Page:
BRACING FOR A STOPPAGE:’s Don Banks wrote, “I’ve gotten -- really for the first time -- a growing sense that the league’s impending labor showdown will all but assure a season with no salary cap in 2010, with a decent bet for a subsequent work stoppage in 2011.” People in the league are “not only bracing for an uncapped season, they’re preparing for it as if it’s almost a given at this point.” Patriots Owner Robert Kraft said of an uncapped year, "It's not scary at all to us. There are a lot of pluses to it. It's definitely not a doomsday scenario, and it might have to happen to get things right." One GM said, “I can’t imagine we get a deal before there’s a work stoppage at this point. The players are going to dig in, and that’s where this thing is headed.” An NFL team source said that “some owners have implemented far-reaching contingency plans into their business operations that reflect the potential for no season in 2011.” A league source also indicated that some NFL owners with “particularly huge slices of debt service on the new stadiums that they own and operate have even prepared for a possible work stoppage in 2011 by having ‘Force Majeure’ clauses inserted into their contracts -- which frees one from liability when an extraordinary event or circumstances beyond the control of the parties prevents one from fulfilling their obligations” (, 3/23).

McNair Says People's Spending Habits
May Not Be The Same As In The Past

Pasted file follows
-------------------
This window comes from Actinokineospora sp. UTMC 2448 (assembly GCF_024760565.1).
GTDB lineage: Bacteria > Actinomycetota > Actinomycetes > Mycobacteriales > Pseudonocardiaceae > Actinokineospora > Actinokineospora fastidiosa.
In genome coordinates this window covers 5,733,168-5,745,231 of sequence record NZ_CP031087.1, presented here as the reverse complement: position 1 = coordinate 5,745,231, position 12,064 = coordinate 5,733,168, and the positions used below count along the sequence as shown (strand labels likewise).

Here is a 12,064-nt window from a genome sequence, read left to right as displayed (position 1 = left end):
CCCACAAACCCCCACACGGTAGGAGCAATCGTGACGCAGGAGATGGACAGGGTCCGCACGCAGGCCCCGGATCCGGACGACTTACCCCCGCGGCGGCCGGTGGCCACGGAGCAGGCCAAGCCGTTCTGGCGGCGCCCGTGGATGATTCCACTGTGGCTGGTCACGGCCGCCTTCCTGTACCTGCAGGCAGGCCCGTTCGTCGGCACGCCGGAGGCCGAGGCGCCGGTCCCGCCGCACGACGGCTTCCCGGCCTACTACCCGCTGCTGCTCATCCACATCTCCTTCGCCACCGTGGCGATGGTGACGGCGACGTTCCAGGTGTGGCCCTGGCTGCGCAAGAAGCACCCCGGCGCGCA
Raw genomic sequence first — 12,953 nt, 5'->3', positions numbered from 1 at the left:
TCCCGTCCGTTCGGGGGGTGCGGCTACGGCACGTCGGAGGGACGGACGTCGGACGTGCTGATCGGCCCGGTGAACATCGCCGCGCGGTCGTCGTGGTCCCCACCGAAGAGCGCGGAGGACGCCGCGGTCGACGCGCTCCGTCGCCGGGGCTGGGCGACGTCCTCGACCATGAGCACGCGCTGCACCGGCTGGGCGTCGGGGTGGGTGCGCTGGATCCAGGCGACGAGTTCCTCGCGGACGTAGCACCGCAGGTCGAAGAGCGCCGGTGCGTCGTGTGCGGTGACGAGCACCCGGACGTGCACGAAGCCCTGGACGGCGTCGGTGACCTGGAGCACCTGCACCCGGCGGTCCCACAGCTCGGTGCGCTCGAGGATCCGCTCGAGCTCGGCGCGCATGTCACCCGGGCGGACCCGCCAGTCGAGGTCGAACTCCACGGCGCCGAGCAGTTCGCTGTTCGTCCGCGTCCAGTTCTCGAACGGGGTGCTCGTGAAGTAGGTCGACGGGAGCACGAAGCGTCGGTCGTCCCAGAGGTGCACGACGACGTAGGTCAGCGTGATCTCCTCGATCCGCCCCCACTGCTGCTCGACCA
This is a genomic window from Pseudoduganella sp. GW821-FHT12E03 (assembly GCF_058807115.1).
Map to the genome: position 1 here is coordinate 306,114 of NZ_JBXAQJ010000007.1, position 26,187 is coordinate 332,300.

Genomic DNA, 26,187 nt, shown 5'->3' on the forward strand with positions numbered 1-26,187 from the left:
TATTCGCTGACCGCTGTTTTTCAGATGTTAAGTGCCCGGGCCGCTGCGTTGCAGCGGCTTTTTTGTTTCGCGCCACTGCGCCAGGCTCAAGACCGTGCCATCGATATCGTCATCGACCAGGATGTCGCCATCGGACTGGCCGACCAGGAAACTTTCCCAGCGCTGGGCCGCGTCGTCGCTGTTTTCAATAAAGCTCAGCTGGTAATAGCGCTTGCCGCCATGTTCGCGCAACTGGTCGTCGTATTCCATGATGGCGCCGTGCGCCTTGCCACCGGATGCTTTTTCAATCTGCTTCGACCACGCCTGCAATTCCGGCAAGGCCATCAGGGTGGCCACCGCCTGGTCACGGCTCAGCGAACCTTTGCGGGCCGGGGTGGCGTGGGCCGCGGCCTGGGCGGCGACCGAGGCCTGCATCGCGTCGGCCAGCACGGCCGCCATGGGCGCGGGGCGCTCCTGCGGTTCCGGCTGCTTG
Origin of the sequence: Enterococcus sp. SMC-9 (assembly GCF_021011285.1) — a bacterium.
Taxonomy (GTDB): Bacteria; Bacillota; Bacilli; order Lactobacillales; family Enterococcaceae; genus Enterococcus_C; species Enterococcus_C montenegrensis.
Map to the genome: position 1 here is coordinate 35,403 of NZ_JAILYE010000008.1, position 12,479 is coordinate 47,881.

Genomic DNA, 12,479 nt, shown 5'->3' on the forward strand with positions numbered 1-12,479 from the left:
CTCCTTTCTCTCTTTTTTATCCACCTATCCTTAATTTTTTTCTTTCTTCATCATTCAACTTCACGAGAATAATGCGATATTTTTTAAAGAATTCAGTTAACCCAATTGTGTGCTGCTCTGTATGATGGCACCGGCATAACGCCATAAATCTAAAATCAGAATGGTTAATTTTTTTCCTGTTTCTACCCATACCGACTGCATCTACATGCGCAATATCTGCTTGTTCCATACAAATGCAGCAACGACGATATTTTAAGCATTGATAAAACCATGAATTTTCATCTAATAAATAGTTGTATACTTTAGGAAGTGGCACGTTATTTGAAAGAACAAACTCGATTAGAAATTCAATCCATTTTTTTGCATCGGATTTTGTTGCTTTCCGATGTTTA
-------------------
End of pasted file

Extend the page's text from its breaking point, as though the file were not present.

ARE OWNERS POSTURING? In N.Y., Judy Battista writes it is “difficult to tell whether the NFL’s hand-wringing is because the league is suffering or because it is beginning the posturing that will take place during negotiations with the players.” McNair: “We have to recognize that after this, things might not be the way they were before. People, their habits in the future might not be the same as in the past, their spending.” Goodell conceded that he “expected season ticket renewals for 2009 to suffer in some markets” (N.Y. TIMES, 3/24). In L.A., Sam Farmer notes the “focus of Goodell’s state-of-the-league talk to owners Monday was the financial challenges ahead and the innovative thinking required to attack them.” But Farmer wonders, “Are teams truly concerned about their ability to pay the bills in the midst of an economic crisis, or are they merely posturing for what figures to be a nasty battle over sharing revenues with players?” (L.A. TIMES, 3/24). Eagles President Joe Banner: “There certainly are businesses out there who are being much more affected than us. But we’re certainly affected. In an ordinary year, you have some club-seat holders that move or somebody passes away or their economic condition changes. But it’s usually a pretty modest number. This year, it’s more than that.” More Banner: “Our car dealership sponsorship is virtually gone. And that's a very big category. Some of the bank categories are very challenging. To the extent that people that support us are impacted, whether it be a fan or (sponsor), we're impacted" (PHILADELPHIA DAILY NEWS, 3/24).